After analyzing our requirements, availability and cost of people etc., I have now come to the conclusion that our best bet may be to hire a bright young individual with some supervisory experience, mechanical aptitude and/or background, and a lot of ambition and intelligence--one who learns fast and well--and teach him to do the job we want done.

Bark did not recall answering this letter.

The Foamware Division was troubled from the start. Sales were slow during 1979. La Montagne put into effect a program to increase sales. The program worked, but the division nevertheless continued to operate at a loss. Bark was upset and called a meeting for March 6, 1980, of the Company's officers, Zweibel, and certain staff people. At the meeting Bark asked La Montagne for his proposals. La Montagne said that he did not pretend to have a solution and suggested bringing in an expert consultant. Bark was angered by this response and dismissed the meeting. The next day David returned to First Wisconsin National Bank a lender's inquiry form concerning La Montagne on which David wrote that La Montagne's prospects for continued employment were "good."

At the next quarterly meeting in April, Bark was dissatisfied with the report of sales and marketing. At that point he decided to discharge La Montagne and informed Martin and David. He decided, however, to wait until after the National Restaurant Association show in the last part of May.

Bark picked William Sutton, age 47, the Company's western regional sales manager, to replace La Montagne. Martin and David approved. Martin was concerned that Sutton, who lived in California, might not want to relocate in Milwaukee. On June 16, 1980, Bark went to the west coast to offer Sutton the job. He offered Sutton a $10,000 raise and improved fringe benefits. Sutton was pleased but asked for time to consider.

On June 20, 1980, Bark called La Montagne into his office and discharged him. La Montagne left the Company premises immediately and spent the rest of the day on the telephone to his associates at the Company and to persons who might help him in the search for a new job. Late in the evening he reached Fred Martin. Angry and agitated, he told Martin what had happened. According to La Montagne, Martin said that he had told Bark that Bark should not discharge La Montagne until he had a younger man to replace him. Martin denies making this statement.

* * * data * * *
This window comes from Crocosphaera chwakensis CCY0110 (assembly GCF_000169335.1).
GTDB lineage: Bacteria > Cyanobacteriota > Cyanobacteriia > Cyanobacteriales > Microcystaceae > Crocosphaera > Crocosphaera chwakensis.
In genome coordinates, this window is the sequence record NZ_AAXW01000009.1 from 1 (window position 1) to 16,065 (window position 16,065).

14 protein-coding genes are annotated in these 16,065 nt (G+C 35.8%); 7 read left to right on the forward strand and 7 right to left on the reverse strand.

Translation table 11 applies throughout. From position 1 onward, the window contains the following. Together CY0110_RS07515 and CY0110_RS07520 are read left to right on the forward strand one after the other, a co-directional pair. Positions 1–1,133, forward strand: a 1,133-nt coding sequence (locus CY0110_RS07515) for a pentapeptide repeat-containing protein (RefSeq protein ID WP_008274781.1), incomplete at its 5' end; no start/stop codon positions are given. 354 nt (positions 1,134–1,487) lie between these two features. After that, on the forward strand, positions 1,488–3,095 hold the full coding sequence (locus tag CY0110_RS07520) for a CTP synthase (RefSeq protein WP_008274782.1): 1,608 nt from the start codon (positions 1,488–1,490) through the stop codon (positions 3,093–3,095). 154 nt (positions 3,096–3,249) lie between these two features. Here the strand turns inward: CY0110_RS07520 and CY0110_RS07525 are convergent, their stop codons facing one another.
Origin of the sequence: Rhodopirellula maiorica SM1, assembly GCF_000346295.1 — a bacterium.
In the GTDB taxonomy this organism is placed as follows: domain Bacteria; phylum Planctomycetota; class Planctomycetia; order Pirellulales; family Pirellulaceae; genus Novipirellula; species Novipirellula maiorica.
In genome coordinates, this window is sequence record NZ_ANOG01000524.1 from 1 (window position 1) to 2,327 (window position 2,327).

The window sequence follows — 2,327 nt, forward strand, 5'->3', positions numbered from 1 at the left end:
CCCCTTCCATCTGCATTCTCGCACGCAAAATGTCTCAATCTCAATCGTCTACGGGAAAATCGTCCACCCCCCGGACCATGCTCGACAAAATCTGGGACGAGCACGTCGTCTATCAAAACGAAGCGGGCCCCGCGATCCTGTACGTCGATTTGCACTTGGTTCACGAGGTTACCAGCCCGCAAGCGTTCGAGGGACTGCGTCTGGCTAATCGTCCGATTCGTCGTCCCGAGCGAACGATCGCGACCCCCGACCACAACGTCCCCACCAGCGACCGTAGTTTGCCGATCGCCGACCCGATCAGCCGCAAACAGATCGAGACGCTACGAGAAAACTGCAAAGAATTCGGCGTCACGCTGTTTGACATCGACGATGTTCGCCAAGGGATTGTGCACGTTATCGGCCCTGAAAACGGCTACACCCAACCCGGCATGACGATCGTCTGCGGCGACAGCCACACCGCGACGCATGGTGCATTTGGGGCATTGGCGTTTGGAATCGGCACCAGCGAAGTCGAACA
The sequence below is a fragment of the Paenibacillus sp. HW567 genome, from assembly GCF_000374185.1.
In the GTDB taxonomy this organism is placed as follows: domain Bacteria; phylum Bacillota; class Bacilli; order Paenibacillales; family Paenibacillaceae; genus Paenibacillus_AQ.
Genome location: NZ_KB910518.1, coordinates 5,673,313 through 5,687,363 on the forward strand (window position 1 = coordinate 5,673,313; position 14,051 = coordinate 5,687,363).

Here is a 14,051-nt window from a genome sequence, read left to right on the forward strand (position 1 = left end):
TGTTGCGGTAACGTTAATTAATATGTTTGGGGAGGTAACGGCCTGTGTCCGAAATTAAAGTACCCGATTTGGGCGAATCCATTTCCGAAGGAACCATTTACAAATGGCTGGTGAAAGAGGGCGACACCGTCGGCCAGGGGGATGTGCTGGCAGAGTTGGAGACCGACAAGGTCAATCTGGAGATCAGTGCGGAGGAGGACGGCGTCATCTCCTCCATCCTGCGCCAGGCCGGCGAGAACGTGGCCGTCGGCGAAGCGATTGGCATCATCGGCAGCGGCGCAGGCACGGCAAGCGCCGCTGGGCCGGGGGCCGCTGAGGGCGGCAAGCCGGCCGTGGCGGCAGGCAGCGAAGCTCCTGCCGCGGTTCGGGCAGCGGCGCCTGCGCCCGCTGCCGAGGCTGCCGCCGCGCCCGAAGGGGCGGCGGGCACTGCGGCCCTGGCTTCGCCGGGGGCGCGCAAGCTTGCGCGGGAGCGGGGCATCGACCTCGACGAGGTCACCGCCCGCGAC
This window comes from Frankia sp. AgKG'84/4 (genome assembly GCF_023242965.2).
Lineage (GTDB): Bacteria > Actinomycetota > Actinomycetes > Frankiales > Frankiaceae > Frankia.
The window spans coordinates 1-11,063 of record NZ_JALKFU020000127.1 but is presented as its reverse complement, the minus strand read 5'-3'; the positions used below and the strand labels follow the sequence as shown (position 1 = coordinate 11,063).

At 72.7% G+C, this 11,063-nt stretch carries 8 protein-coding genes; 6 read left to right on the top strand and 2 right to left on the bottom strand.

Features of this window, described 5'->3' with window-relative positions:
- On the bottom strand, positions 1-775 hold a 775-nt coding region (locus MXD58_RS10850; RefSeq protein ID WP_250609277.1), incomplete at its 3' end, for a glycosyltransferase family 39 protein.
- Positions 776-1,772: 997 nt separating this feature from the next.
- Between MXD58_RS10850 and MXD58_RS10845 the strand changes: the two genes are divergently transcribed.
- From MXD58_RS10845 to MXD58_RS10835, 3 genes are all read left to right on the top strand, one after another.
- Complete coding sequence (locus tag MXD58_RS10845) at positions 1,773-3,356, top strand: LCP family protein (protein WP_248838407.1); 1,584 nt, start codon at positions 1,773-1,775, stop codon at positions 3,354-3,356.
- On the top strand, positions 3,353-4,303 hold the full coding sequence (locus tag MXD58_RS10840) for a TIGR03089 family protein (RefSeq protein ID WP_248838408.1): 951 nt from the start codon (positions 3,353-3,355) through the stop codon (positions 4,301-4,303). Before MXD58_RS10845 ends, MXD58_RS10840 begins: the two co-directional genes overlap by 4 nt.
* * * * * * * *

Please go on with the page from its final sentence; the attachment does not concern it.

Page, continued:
On June 25 Sutton declined Bark's offer of La Montagne's job. The next day, after consulting with Martin and David, Bark offered to Gregory P. Ibsen the job of manager of marketing and sales--La Montagne's job without the status and responsibilities of an officer of the Company. Ibsen had been with the Company and its predecessor since 1973 and in 1980, at age 34, held the post of products manager. Bark offered him a $10,000 raise, and Ibsen accepted.

On February 5, 1981, La Montagne filed a charge of discrimination with the Equal Rights Division of the Wisconsin Department of Industry, Labor, and Human Relations and with the Equal Employment Opportunity Commission. He also filed with the Commission a notice to file a civil action.

On May 21, 1981, La Montagne commenced this action in the district court, alleging violation of the ADEA. The case was tried to a jury in the district court. The jury rendered a verdict for La Montagne. The Company moved for judgment notwithstanding the verdict, and the court granted the motion. La Montagne filed a timely notice of appeal.